An Endzeitgeist.com review
The third in Rite Publishing's series showcasing the infinite worlds of the Grand Stair, this one clocks in at 11 pages, 1 page front cover, 1 page editorial, leaving 9 pages of content, so let's take a look!
So what is the Nightmare Kingdom? Well, the nightmare kingdom is, as the in-character narrative postulates...strange. Even for the Grand Stair. There is a theory postulated (which may or may not be true) that the Nightmare Kingdom can actually reach places without using the Grand Stair, drifting through shadows and luring unsuspecting beings in. Touching the infinite worlds via closets and subverting doors, the hellish conglomerate of the fears of a thousand times thousand worlds is a domain, yes, but it is also a curse that may actually claim characters as its master...though the current master/slave of the realm, the entity known as the Ghoul, might not take kindly to such an intrusion. Fears made flesh, the boogeymen, which can include anything from the legendary man with red hands to cthonic horrors, the slender man or just about any other dreadful creature you can concieve, populate this deadly place and hence, 3 different takes on handling horror in LoGaS are provided herein for a given group to use.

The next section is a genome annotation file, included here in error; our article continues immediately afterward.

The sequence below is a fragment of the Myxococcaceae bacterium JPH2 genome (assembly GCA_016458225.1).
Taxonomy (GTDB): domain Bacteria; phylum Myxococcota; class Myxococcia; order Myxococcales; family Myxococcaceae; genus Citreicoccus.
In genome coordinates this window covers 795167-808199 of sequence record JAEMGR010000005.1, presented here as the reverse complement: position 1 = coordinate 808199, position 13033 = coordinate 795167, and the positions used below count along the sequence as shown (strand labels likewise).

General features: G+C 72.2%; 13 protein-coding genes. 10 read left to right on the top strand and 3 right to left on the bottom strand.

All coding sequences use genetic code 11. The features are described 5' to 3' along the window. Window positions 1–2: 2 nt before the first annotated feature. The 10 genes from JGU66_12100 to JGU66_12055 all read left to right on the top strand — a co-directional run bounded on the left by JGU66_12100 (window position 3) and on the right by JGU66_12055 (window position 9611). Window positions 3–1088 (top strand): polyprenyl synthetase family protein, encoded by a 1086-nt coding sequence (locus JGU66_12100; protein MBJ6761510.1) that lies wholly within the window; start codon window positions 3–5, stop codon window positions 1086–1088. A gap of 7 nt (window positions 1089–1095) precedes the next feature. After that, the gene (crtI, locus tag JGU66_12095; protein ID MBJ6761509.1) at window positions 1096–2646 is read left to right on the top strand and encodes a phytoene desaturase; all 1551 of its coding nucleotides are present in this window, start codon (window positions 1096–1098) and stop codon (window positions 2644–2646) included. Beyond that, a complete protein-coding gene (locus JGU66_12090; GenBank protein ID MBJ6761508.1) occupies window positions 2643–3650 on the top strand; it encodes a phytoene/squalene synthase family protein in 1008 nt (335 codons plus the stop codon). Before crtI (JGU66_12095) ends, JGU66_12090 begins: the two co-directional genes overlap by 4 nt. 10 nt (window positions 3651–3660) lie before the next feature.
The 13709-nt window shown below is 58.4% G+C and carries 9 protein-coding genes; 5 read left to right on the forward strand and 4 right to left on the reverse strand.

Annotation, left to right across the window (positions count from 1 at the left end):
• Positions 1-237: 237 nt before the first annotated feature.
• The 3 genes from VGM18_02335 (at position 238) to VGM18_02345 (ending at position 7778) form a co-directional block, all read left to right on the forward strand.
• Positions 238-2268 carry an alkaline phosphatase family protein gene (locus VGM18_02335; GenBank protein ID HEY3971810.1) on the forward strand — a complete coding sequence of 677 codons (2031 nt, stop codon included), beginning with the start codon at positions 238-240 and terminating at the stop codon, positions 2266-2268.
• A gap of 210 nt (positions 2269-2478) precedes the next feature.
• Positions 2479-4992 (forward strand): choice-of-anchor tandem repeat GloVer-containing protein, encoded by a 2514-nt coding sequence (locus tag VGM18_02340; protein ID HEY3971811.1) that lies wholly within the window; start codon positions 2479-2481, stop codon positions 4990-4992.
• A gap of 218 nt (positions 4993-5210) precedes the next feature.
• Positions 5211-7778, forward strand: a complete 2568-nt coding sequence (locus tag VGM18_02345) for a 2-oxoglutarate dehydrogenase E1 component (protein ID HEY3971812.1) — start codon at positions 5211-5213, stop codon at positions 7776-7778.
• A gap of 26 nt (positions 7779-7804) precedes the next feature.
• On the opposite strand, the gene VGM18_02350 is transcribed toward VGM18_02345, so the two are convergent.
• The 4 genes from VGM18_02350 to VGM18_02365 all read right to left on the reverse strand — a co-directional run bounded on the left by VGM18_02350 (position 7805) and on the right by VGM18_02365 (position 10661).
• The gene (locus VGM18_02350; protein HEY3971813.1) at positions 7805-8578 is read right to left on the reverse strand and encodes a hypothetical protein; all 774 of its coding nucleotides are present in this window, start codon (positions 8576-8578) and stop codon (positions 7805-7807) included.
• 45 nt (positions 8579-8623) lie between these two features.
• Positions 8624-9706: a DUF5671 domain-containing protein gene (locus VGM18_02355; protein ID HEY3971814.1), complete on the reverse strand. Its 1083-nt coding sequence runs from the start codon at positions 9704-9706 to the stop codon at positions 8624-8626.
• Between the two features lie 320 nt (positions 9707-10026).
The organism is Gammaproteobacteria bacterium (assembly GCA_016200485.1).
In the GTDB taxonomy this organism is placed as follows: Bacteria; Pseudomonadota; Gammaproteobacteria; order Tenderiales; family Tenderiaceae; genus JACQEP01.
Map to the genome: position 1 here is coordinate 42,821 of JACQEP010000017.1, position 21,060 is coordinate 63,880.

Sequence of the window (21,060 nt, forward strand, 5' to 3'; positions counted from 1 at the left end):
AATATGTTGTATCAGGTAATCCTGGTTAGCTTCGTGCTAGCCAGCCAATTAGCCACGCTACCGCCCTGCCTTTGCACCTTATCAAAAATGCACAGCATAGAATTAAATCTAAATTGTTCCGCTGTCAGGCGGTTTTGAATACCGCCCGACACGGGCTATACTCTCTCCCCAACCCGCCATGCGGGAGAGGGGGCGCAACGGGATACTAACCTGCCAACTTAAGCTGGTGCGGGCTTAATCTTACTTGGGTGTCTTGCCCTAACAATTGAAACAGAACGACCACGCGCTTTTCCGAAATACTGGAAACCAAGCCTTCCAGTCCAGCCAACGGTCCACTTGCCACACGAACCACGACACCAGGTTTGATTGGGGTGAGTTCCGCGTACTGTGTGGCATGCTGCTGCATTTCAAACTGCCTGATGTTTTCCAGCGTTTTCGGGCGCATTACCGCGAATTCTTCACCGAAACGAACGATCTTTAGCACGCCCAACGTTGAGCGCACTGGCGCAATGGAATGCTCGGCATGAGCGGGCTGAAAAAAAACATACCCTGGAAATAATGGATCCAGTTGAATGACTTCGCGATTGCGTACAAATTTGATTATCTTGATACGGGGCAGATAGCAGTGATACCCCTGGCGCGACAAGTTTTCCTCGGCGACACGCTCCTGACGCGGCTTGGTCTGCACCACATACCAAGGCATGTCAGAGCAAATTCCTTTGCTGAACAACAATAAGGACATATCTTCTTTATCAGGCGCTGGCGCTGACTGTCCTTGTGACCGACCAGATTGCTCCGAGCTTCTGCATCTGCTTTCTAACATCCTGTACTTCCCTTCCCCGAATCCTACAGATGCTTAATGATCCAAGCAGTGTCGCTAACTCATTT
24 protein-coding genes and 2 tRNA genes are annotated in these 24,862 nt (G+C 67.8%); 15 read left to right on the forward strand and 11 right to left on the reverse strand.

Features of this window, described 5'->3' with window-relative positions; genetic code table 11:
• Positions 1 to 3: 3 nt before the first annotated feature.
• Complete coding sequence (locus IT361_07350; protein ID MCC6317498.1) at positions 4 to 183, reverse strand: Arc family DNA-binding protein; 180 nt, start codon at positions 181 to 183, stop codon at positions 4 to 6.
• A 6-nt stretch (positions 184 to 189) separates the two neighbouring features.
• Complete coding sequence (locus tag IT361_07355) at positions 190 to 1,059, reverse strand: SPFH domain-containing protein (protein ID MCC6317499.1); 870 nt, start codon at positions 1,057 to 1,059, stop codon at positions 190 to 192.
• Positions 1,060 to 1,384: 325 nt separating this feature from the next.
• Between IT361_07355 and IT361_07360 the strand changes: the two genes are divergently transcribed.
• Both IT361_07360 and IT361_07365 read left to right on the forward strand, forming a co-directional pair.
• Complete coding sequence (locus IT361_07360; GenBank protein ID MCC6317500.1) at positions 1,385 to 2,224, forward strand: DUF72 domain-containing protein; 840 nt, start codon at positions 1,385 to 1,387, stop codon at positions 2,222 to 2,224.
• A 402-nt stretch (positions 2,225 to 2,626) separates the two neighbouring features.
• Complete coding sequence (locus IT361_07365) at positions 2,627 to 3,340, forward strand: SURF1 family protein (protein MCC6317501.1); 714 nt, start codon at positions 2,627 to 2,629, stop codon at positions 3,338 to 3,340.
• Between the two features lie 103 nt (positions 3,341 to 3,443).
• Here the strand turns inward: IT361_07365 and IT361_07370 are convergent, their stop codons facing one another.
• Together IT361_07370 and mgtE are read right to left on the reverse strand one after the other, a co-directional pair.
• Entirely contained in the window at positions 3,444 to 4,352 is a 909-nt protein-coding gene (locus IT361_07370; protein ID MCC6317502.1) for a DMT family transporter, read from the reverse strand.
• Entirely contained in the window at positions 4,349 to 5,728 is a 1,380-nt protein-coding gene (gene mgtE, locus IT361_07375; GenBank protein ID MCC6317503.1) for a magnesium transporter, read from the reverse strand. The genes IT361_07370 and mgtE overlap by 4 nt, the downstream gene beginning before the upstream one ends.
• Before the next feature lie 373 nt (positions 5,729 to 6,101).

And yes, tinseltown Hollywood, a Stephen King-inspired small town in Maine and the dark, dark cousin of NYC are provided as sample places that exist physically in the Nightmare Kingdom. Have I mentioned that in this world, psychic sustenance actually may nourish you, heal wounds and even change reality via the shaping of fears?
Editing and formatting are top-notch, I didn't notice any glitches. Layout adheres to LoGaS' 2-column full color standard and the artworks by Trung Ta Ha, Liew, Henry Toogood, Malcolm McClinton and Vince Ptitvine are glorious - I have seen neither before and think at least the cover is original - in any way, they are GLORIOUS and drive home the creepy atmosphere of this world.
Matt Banach's Nightmare Kingdom, indebted to Ravenloft in concept and flourish, makes for a great, terrible place to introduce to one's campaign and offers infinite potential for deadly horror of all shapes and forms in your LoGaS-game - combined with the great mechanics and writing, I'll settle for a final verdict of 5 stars + seal of approval.